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14 Best Online Sources for Your Yoga Practice

14 Best Online Sources for Your Yoga Practice


If trying to keep up with a regular yoga practice is seemingly difficult due to summer schedules, work or lack of motivation, many online sources now make it easier for people to practice via computer, mobile devices, phone or tablets.

If your home DVD is getting a little too easy or boring and you want a challenge and shake things up a bit, try these online streaming sources below.

The best part is the variety of yoga styles and teachers, low prices and the availability to stream to your mobile device 24/7. Technology is making it easier to fit in a little more relaxation, strength, breathing and "om" into our daily lives. Namaste to that!

1. YogaGlo

Monthly Fee: $18
Try for Free: 15 days

YogaGlo offers over 1000 yoga classes that are taped live at the company's Santa Monica yoga studio and new classes are added all the time. The big draw here is the excellent teachers on the roster, including several mainstays of the workshop/festival circuit. You can check out classes from Elena Brower, Kathryn Budig, Noah Maze, Christina Sell, and Seane Corn, among many others. They also have the classes organized by duration, style, and level to help you find the perfect fit. It's the next best thing to taking a live class.

2. MyYogaWorks

Try for Free: 14 days

With 3 levels (beginner to advanced) and durations of 5 mins to 60 mins to choose from, MyYogaWorks is a great alternative to heading out to the studio to practice. They also have a great "journey series" that includes prenatal, pregnancy, detox, and office yoga (among many others). Streams any time and includes hundreds of videos. All Yoga Works instructors must have 500 hours completed of education and teaching time to lead classes.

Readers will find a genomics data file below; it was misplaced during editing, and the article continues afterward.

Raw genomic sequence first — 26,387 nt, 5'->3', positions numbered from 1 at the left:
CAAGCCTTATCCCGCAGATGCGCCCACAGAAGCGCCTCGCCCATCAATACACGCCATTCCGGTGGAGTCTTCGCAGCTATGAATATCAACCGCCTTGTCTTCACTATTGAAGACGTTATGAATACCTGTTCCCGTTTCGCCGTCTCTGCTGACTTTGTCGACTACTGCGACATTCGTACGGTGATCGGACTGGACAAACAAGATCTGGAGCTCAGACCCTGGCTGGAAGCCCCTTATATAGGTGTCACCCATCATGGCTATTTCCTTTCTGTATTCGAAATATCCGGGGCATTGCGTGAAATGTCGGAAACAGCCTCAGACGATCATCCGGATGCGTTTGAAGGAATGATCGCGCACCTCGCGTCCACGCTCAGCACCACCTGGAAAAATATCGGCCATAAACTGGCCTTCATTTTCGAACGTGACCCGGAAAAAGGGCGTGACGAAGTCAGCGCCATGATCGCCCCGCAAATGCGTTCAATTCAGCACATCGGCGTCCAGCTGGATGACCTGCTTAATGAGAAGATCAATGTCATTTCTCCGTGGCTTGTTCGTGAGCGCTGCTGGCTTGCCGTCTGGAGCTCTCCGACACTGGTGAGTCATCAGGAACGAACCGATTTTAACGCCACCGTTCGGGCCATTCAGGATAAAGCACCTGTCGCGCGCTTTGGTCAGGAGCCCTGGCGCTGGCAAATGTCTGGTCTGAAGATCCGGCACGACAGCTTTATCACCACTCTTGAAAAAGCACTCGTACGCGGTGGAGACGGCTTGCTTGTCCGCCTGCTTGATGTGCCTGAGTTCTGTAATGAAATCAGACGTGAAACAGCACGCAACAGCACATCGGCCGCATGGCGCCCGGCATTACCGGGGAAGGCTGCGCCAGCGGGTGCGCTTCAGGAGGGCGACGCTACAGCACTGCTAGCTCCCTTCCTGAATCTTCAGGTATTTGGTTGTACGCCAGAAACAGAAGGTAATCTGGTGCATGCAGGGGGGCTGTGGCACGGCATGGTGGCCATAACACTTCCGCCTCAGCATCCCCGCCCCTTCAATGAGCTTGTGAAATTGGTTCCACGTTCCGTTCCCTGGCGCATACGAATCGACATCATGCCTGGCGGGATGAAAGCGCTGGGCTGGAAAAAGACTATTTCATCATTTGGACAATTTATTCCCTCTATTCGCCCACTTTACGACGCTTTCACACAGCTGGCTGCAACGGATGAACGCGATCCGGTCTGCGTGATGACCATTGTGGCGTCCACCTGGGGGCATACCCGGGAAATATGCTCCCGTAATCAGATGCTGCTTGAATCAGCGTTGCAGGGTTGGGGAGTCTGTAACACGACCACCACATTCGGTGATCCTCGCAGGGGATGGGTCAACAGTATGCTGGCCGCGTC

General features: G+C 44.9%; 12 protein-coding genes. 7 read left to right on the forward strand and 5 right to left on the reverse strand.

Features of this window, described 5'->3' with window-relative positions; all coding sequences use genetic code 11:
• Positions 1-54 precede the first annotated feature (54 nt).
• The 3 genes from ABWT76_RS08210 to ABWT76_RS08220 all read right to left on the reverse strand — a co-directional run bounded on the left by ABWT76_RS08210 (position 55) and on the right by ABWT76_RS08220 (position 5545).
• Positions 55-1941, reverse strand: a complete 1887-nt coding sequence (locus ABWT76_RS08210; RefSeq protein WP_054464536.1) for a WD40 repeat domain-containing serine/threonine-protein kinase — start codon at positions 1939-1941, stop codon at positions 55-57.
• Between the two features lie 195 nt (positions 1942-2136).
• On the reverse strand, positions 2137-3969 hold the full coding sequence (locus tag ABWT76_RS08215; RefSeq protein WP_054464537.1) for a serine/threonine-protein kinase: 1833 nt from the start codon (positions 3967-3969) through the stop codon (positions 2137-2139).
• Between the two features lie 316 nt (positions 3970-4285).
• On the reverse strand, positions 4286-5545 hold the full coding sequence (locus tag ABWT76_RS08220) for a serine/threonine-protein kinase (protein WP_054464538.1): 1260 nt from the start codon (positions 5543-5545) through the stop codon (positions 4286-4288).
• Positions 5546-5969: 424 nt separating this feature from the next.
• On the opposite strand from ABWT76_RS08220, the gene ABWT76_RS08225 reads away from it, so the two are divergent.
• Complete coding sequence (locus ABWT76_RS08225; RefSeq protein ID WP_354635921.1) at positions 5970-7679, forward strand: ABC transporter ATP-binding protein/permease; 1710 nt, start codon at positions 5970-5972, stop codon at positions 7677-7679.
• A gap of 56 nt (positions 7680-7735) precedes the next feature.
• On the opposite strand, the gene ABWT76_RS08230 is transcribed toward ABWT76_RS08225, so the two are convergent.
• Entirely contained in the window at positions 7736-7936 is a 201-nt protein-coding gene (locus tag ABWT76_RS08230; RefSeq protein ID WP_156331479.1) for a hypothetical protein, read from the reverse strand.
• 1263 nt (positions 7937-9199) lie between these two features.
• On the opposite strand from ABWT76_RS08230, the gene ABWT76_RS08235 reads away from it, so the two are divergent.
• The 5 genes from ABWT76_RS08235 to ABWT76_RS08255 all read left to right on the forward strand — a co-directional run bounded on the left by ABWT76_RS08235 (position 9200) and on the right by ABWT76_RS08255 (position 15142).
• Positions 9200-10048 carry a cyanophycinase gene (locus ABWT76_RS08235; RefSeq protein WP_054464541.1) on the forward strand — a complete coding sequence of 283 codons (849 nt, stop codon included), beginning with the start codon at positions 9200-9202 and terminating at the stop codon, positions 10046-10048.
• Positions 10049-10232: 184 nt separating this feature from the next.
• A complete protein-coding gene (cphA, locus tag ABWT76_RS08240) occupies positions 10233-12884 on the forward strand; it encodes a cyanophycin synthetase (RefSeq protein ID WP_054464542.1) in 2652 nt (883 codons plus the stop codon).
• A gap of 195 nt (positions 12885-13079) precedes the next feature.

3. YogaVibes

Monthly Fee: $20
Try for Free: 15 days

Yogavibes online yoga videos are filmed in real yoga studios and offer a variety of vinyasa-style classes from renowned teachers like Ana Forrest, Dana Flynn, Faith Hunter, and Sadie Nardini, plus a full primary Ashtanga session with Kino MacGregor. By partnering with Exhale yoga studio and the Wanderlust Festival, YogaVibes keeps their content fresh and timely. You can choose classes based on their style, length, difficulty, anatomical focus, or teacher.

4. YogaOnline.CorePowerYoga.com

Monthly Fee: $14.95
Try for Free: 1 week

Yoga and meditation classes are offered from the popular hot/core power yoga powerhouse. They even have online teacher training!

5. Yogis Anonymous

Monthly Fee: $15

Along the same lines as YogaGlo, Yogis Anonymous has a studio in Santa Monica where they video classes, which are both streamed live and recorded, leading to a deep archive of over 1000 classes from which to choose. You can pick classes based on their lengths (30-90 minutes, with some shorter tutorials), level, or teacher. You'll definitely find some names you recognize from the LA yoga scene on the roster as regular teachers, as well as a few workshops by prominent visiting teachers.

6. Yoga Download

Monthly Fee: $19.95